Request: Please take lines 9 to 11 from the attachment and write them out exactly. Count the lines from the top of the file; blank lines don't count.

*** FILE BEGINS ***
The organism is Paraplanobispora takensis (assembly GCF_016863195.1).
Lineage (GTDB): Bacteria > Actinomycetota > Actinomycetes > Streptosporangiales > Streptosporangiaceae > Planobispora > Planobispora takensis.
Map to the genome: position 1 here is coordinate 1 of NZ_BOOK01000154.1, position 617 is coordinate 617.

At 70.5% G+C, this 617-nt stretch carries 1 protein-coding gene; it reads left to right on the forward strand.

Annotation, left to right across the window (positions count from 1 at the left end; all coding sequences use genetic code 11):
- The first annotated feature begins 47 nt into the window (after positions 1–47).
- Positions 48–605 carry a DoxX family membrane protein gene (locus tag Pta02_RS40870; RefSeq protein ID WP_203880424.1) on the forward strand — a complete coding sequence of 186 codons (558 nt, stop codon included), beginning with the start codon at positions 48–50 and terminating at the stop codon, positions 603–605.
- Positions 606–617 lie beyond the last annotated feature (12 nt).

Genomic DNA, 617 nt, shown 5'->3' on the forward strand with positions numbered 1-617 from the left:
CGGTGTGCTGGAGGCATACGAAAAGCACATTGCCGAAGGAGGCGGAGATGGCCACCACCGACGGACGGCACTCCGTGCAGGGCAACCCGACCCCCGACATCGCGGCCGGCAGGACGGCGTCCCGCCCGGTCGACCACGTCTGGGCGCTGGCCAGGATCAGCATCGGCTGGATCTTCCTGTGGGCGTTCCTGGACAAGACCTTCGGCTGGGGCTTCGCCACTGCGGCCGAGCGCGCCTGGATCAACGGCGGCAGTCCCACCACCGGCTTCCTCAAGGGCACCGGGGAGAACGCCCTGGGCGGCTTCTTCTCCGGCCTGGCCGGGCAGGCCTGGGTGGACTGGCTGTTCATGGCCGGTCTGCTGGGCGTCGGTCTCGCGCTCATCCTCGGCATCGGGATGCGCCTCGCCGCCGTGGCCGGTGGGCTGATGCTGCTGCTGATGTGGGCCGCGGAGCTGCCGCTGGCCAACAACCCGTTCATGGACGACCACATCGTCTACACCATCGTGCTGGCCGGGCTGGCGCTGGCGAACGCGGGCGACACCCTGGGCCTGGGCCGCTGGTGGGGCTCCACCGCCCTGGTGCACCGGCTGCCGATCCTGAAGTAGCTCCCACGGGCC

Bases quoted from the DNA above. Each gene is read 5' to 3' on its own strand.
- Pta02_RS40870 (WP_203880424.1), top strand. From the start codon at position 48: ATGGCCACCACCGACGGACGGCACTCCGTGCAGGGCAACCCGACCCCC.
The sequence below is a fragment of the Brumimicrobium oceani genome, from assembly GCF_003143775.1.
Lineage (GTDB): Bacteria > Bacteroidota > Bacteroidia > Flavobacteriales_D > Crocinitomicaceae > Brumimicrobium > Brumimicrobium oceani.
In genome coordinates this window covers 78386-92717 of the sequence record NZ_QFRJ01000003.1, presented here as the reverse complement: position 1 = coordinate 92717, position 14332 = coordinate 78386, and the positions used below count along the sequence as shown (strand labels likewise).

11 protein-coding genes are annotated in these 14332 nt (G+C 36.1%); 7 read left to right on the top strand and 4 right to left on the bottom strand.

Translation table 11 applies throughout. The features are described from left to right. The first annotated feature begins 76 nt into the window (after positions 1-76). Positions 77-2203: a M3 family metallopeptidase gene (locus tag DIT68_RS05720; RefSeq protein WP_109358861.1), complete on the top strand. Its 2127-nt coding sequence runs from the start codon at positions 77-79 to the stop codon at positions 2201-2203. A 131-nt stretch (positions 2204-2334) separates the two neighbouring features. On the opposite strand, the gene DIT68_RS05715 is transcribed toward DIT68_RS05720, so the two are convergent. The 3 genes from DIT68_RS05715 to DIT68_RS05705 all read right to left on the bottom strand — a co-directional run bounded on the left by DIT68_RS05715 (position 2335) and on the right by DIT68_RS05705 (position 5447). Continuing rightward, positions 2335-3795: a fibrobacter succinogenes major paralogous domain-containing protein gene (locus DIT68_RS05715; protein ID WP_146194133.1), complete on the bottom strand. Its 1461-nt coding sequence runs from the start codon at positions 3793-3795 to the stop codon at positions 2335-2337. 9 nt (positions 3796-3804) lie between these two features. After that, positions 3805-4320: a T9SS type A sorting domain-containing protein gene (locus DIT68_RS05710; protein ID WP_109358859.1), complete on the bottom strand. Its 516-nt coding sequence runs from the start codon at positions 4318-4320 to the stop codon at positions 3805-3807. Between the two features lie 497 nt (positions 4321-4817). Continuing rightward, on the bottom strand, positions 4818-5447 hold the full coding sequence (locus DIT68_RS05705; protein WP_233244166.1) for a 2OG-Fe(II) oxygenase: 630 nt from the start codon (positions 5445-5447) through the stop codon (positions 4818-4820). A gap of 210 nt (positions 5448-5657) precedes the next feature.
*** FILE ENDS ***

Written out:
Genomic DNA, 617 nt, shown 5'->3' on the forward strand with positions numbered 1-617 from the left:
CGGTGTGCTGGAGGCATACGAAAAGCACATTGCCGAAGGAGGCGGAGATGGCCACCACCGACGGACGGCACTCCGTGCAGGGCAACCCGACCCCCGACATCGCGGCCGGCAGGACGGCGTCCCGCCCGGTCGACCACGTCTGGGCGCTGGCCAGGATCAGCATCGGCTGGATCTTCCTGTGGGCGTTCCTGGACAAGACCTTCGGCTGGGGCTTCGCCACTGCGGCCGAGCGCGCCTGGATCAACGGCGGCAGTCCCACCACCGGCTTCCTCAAGGGCACCGGGGAGAACGCCCTGGGCGGCTTCTTCTCCGGCCTGGCCGGGCAGGCCTGGGTGGACTGGCTGTTCATGGCCGGTCTGCTGGGCGTCGGTCTCGCGCTCATCCTCGGCATCGGGATGCGCCTCGCCGCCGTGGCCGGTGGGCTGATGCTGCTGCTGATGTGGGCCGCGGAGCTGCCGCTGGCCAACAACCCGTTCATGGACGACCACATCGTCTACACCATCGTGCTGGCCGGGCTGGCGCTGGCGAACGCGGGCGACACCCTGGGCCTGGGCCGCTGGTGGGGCTCCACCGCCCTGGTGCACCGGCTGCCGATCCTGAAGTAGCTCCCACGGGCC

Bases quoted from the DNA above. Each gene is read 5' to 3' on its own strand.